Former head of state employee health plan fights back
Posted July 11, 2008 4:57 p.m. EDT
Updated July 12, 2008 8:06 a.m. EDT
RALEIGH, N.C. — The former executive administrator of the state employee health insurance plan said he was wrongfully fired from his job when a multimillion dollar surplus became a deficit.
George Stokes was fired July 1 after three years at the helm of the North Carolina State Health Plan. A spokeswoman for state Insurance Commissioner Jim Long said he fired Stokes after being told to do so by lawmakers who oversee the plan.
House Majority Leader Hugh Holliman said last week Stokes was removed, because the General Assembly expected to receive a $50 million surplus from the plan this year. Instead, plan officials told him there would be a $65 million shortfall.
In a statement released Friday, Stokes said he was “dealt with in a high-handed, unprofessional, unfair and inappropriate fashion.”
Sen. Tony Rand, D-Cumberland and Bladen, and Rep. Hugh Holliman, D-Davidson – the majority leaders of their respective chambers – wrote a letter to Long, requesting that he fire Stokes and hire Dr. Jack Waller.
Stokes said the reason officials gave for requesting his removal was “invalid, inaccurate and misleading.”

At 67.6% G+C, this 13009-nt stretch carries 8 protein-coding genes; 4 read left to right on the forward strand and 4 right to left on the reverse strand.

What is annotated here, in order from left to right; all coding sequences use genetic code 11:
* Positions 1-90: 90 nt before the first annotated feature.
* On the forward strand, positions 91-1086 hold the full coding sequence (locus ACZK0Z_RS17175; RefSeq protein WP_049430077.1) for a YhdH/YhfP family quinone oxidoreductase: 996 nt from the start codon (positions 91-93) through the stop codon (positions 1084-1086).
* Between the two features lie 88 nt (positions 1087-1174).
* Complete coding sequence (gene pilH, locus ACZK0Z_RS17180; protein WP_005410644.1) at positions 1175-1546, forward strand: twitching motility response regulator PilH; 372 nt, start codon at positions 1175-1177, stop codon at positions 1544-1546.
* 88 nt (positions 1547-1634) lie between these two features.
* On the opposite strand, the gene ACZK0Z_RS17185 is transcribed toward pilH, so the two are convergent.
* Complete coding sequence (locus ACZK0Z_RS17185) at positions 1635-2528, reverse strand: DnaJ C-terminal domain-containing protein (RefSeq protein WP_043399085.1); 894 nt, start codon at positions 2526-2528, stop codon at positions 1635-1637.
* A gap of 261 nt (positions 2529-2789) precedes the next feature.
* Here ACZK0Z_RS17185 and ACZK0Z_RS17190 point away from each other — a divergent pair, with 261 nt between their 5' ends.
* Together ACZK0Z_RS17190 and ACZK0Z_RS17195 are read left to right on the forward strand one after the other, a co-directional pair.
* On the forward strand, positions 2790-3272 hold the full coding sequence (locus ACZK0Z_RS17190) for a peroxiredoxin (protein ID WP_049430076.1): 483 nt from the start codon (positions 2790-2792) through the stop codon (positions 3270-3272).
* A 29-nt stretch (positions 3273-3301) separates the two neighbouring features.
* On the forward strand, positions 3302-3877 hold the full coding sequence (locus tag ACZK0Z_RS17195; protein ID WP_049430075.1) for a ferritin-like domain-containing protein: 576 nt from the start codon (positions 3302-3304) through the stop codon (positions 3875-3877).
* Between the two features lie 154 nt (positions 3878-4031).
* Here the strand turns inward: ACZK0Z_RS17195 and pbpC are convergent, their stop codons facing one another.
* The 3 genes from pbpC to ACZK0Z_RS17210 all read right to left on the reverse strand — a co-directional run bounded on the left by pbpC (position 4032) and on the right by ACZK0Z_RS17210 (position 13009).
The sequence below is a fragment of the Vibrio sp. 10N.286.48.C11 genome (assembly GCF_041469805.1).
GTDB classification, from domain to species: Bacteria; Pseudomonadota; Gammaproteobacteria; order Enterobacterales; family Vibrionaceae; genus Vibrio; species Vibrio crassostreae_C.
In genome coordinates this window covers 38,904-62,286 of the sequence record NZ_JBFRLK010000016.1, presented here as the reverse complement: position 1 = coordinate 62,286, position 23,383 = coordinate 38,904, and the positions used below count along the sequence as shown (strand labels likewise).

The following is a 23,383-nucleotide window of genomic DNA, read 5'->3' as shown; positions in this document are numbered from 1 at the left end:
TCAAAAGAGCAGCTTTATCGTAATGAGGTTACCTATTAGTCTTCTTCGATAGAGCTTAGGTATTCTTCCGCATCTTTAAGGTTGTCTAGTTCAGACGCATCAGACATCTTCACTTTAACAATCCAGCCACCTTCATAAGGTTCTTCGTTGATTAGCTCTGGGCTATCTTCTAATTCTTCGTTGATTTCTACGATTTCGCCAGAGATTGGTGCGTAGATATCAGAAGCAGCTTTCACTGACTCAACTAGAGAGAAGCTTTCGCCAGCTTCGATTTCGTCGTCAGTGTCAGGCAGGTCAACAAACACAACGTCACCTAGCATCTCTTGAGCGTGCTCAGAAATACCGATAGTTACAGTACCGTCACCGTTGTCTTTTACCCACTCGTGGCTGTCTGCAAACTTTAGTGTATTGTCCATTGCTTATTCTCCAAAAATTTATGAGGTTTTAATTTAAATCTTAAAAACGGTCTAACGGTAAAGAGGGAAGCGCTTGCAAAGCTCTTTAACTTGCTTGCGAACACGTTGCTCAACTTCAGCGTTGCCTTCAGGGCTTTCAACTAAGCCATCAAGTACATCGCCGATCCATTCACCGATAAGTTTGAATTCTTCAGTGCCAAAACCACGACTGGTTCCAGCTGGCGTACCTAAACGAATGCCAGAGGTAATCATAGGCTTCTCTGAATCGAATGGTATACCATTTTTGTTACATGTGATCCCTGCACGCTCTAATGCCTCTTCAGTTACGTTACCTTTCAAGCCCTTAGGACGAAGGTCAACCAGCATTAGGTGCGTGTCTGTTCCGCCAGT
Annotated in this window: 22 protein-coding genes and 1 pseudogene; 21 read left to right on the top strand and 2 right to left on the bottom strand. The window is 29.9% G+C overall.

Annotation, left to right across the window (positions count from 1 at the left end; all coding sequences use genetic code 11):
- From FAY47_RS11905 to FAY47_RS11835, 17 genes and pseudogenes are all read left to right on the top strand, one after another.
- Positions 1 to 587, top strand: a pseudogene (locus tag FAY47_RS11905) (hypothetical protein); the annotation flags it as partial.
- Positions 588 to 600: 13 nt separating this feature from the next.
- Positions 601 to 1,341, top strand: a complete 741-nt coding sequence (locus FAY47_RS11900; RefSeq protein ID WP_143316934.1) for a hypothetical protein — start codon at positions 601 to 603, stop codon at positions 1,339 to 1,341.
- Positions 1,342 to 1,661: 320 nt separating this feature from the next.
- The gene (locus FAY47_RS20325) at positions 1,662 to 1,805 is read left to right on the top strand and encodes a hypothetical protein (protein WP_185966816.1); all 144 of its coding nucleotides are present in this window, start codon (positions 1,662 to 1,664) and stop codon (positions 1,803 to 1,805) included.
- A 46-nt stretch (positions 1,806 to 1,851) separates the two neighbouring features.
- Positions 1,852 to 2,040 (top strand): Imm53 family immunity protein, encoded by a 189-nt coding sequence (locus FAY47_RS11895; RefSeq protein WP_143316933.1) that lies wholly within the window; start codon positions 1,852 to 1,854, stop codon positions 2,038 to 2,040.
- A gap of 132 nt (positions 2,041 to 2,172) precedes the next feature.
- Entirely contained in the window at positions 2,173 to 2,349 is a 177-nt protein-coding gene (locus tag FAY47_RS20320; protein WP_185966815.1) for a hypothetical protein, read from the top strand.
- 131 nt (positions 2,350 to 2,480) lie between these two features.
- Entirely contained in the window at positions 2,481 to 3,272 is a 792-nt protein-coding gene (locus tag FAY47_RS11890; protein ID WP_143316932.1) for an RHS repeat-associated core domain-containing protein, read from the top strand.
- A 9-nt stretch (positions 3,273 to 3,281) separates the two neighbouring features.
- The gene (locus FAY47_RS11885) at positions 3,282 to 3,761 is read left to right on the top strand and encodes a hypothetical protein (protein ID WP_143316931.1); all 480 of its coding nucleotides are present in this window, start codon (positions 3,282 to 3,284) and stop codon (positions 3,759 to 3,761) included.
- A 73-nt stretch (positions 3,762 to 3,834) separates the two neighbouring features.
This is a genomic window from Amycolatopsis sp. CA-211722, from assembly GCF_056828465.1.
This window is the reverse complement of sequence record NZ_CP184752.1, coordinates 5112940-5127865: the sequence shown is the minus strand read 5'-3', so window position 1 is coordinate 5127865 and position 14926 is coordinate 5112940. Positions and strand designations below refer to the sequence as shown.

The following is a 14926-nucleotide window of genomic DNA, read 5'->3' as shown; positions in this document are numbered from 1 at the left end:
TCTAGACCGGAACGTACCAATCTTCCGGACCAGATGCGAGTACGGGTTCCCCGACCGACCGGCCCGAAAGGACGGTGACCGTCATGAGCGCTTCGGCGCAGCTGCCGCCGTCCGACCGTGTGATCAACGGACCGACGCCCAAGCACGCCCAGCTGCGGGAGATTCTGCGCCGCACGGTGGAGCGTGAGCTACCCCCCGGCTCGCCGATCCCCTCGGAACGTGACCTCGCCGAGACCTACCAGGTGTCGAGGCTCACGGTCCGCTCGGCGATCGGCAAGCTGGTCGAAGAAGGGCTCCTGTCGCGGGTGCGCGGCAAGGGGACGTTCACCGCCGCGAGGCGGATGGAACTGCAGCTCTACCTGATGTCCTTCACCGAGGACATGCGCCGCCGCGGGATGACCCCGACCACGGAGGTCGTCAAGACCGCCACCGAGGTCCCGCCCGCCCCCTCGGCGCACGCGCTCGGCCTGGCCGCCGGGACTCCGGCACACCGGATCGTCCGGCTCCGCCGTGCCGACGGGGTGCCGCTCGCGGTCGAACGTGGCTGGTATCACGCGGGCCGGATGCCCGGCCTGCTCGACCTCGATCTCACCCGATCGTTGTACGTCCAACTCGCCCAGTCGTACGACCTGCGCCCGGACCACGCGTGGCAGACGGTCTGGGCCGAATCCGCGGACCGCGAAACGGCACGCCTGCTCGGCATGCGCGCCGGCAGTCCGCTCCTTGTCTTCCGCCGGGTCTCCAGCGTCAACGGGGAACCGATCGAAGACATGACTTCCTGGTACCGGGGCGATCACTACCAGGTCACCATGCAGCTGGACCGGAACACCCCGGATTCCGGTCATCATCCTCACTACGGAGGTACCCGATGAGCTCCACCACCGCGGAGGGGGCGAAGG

He said the stated reason he was fired was, “Certain fiscal information has been revealed to us which indicates that we have been operating under projections which cannot be met. This has placed us in a very difficult position and one that needs immediate attention.”
Stokes said he does not know the information being referred to in the statement, but said any projections made were “based upon solid information and careful analysis and shared with Senator (Tony) Rand and Representative Holliman in an agreed upon time table.”
Stokes said the State Health Plan was in “no jeopardy whatsoever.”
Stokes has hired Attorney James E. Ferguson, II, of Charlotte, to represent him and said he has reached out to Long to rectify things “without going through the costly and cumbersome process of litigation.”
Stokes has not said if he wants his job back.
The State Health Plan provides medical insurance for almost 650,000 state workers, public school teachers and retirees. It also administers N.C. Health Choice, which provides coverage for 122,000 uninsured children statewide.